Unemployment Benefits Amid COVID-19: How Much Money Can You Get?

Unemployment benefits

Getty Job seeker Carlos Zambrano fills out an application in Los Angeles.

In order to fight the pandemic spread of coronavirus, non-essential businesses have been forced to shut down, which has caused an unprecedented spike in the number of workers suddenly getting laid off or put on indefinite furlough. Over the past three weeks, as more cities enforce a “Safer at Home” order, millions of people have now found themselves jobless.

While waiting to see what kind of bailout people can receive from the government’s $2 trillion stimulus package, out-of-work citizens are filing for unemployment benefits by the masses. According to CNN, by March 21, 3.28 million applied have already filed claims after becoming jobless due to COVID-19, the highest number ever seen in American history.

So, how much money can you get from unemployment benefits? What the maximum amount of money people can claim? The answers to both of these questions vary depending on the state that you live in, as there is no nationwide set number when it comes to the minimum or maximum amount of money a person can receive via unemployment. To check out your state’s unemployment website and learn about their specific application process, this article includes the website link to all 50 states.


How Much Money You Can Receive A Week Through Unemployment Is Dependent Upon Your Previous Income

The purpose of unemployment benefits is to partially replace lost wages, therefore, the amount of money allotted to someone largely depends on the amount of income they were making before losing their job.

However, the financial information assessed to determine your income rate in order to decide on how much you can receive via unemployment benefits varies from state to state. While some states only look at a person’s highest-paid quarter or two-quarters, others consider the person’s full-year total earnings. To get an idea of the amount of money you can receive after applying for benefits, the Unemployment Benefits Calculator offers an immediate guesstimate.

For example, in Tennessee, the maximum amount of benefits paid out weekly is $275, a number determined of the average of your two highest-paid quarters. But in California, the maximum amount of money given for unemployment benefits is $450 a week is determind upon the highest paid quarter of the base period by 26.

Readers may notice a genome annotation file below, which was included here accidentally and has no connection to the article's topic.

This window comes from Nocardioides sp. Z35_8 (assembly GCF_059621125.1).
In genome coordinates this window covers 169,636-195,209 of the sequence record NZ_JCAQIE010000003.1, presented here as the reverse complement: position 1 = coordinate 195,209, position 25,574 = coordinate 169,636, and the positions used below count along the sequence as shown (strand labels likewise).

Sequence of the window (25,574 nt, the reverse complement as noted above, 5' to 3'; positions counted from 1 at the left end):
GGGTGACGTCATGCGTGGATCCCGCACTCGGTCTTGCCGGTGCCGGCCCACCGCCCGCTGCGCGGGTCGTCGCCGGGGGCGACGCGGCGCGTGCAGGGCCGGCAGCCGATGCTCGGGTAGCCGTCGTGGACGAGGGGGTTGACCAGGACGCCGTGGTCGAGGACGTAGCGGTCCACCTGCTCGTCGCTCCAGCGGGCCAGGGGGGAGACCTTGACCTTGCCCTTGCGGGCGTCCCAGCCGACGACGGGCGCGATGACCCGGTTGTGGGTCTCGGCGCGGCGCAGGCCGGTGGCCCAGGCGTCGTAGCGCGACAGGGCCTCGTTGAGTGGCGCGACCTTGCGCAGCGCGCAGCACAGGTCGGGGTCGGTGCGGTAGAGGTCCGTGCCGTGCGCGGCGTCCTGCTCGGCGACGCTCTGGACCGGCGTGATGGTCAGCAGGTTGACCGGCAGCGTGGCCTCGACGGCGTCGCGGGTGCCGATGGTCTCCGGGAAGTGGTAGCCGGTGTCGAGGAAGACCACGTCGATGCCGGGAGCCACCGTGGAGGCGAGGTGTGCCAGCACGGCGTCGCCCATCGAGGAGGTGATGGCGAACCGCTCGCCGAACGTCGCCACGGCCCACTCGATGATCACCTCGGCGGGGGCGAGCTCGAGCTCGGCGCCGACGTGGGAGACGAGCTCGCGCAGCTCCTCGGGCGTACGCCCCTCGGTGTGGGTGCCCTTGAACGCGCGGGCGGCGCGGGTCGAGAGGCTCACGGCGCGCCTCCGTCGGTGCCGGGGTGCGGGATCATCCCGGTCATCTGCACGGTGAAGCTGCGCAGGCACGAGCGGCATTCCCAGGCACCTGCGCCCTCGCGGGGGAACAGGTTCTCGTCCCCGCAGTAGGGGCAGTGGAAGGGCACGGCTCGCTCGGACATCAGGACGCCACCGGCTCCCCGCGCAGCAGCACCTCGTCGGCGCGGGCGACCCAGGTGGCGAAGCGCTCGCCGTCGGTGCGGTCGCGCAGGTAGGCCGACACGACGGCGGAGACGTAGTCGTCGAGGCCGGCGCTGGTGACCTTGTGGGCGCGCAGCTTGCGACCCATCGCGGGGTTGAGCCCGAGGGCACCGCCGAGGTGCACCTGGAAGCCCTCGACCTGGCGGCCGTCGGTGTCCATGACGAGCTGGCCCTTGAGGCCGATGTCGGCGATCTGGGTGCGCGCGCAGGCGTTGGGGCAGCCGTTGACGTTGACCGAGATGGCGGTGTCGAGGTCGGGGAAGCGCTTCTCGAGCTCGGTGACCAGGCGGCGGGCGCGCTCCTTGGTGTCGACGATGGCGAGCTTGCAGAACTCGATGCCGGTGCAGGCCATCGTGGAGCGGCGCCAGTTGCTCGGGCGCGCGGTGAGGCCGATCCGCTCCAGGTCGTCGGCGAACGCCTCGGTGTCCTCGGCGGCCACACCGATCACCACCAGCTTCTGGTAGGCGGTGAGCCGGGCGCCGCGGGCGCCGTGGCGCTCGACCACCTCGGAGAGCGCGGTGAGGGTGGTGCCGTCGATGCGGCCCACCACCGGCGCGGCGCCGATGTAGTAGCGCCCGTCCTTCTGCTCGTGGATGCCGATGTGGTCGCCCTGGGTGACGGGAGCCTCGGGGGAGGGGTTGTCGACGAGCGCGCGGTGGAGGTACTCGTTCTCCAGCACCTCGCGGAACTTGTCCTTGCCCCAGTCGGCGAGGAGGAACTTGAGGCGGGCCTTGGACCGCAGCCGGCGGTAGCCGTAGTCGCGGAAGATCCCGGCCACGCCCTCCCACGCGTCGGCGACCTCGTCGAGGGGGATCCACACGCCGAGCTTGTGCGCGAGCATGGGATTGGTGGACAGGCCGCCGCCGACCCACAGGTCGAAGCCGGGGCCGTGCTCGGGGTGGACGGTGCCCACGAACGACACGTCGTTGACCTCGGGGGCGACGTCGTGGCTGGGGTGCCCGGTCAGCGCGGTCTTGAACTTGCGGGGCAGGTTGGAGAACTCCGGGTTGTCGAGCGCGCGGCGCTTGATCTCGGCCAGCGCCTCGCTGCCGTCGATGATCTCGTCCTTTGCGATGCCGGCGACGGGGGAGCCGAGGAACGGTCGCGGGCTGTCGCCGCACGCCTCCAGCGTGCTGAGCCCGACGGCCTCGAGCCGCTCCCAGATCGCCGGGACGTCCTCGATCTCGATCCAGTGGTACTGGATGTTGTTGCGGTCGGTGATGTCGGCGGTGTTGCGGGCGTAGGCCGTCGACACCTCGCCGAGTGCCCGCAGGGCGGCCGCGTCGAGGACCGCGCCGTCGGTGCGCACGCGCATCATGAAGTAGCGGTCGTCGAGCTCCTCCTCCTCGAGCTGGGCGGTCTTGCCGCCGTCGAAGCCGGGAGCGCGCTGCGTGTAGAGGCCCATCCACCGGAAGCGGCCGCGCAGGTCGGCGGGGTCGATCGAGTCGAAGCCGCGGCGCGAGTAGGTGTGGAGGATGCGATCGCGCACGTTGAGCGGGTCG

In Massachusetts, where resident can qualify for up to $742 a week, for up to 30 weeks, it’s based on the earliest four of the five complete calendar quarters before your filing date. For example, if you’re applying in April 2020, the base period January 1, 2019, through December 31, 2019.

In New York, the maximum allotment is $504 a week, and the base period determination is the same as Massachusetts. However, there’s also an alternate base period for those who don’t meet those earnings requirements:

• You must have earned wages in at least two of the four calendar quarters that make up the base period.
• You must have earned at least $2,600 (in 2020) in the highest-paid quarter of the base period.
• Your total earnings in the base period must be at least one-and-a-half times your earnings in the highest-paid quarter. If you earned more than $11,088 in the highest-paid quarter, the agency will use $11,088 as your earnings during that quarter. In other words, your total earnings during the base period need not be higher than $16,632 ($11,088 x 1.5), no matter how much you made in your highest-paid quarter.

Check your state’s website to learn about their alternative calculation methods if you don’t meet the suggested base pay periods.


By Summer, The Number Of People Applying For Unemployment Is Expected To Be 14 Million

Economic Policy Institute’s Heidi Shierholz, who previously worked as a chief economist for the U.S. Department of Labor said the current number of people applying for unemployment benefits will continue to skyrocket over the next few months. She tweeted that by summer, 14 million workers will have lost their jobs due to coronavirus.”

To handle the demand, state unemployment offices have upped their staff. New York hired 65 additional staff amid coronavirus job losses and Florida’s Department of Economic Opportunity announced that they were looking to hire 100 more staff members to help guide people through the application process.

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